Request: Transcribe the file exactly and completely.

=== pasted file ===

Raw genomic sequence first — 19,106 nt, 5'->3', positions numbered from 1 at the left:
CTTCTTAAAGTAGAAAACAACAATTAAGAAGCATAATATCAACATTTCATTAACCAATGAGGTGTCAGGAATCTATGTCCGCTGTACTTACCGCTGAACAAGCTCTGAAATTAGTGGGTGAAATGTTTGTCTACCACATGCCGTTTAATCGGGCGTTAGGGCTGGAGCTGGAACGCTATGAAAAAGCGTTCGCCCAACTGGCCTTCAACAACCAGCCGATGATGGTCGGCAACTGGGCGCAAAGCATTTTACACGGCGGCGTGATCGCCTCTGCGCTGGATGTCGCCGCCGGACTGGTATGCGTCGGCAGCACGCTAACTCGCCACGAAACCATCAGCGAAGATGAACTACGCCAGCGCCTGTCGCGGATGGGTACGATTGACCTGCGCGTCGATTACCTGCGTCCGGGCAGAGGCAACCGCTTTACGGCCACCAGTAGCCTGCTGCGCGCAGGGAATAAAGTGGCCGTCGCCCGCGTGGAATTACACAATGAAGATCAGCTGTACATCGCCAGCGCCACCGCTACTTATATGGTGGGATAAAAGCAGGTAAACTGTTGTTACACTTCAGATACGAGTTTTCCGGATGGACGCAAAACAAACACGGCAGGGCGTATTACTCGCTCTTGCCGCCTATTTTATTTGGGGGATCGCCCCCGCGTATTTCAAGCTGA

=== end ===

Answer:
Raw genomic sequence first — 19,106 nt, 5'->3', positions numbered from 1 at the left:
CTTCTTAAAGTAGAAAACAACAATTAAGAAGCATAATATCAACATTTCATTAACCAATGAGGTGTCAGGAATCTATGTCCGCTGTACTTACCGCTGAACAAGCTCTGAAATTAGTGGGTGAAATGTTTGTCTACCACATGCCGTTTAATCGGGCGTTAGGGCTGGAGCTGGAACGCTATGAAAAAGCGTTCGCCCAACTGGCCTTCAACAACCAGCCGATGATGGTCGGCAACTGGGCGCAAAGCATTTTACACGGCGGCGTGATCGCCTCTGCGCTGGATGTCGCCGCCGGACTGGTATGCGTCGGCAGCACGCTAACTCGCCACGAAACCATCAGCGAAGATGAACTACGCCAGCGCCTGTCGCGGATGGGTACGATTGACCTGCGCGTCGATTACCTGCGTCCGGGCAGAGGCAACCGCTTTACGGCCACCAGTAGCCTGCTGCGCGCAGGGAATAAAGTGGCCGTCGCCCGCGTGGAATTACACAATGAAGATCAGCTGTACATCGCCAGCGCCACCGCTACTTATATGGTGGGATAAAAGCAGGTAAACTGTTGTTACACTTCAGATACGAGTTTTCCGGATGGACGCAAAACAAACACGGCAGGGCGTATTACTCGCTCTTGCCGCCTATTTTATTTGGGGGATCGCCCCCGCGTATTTCAAGCTGA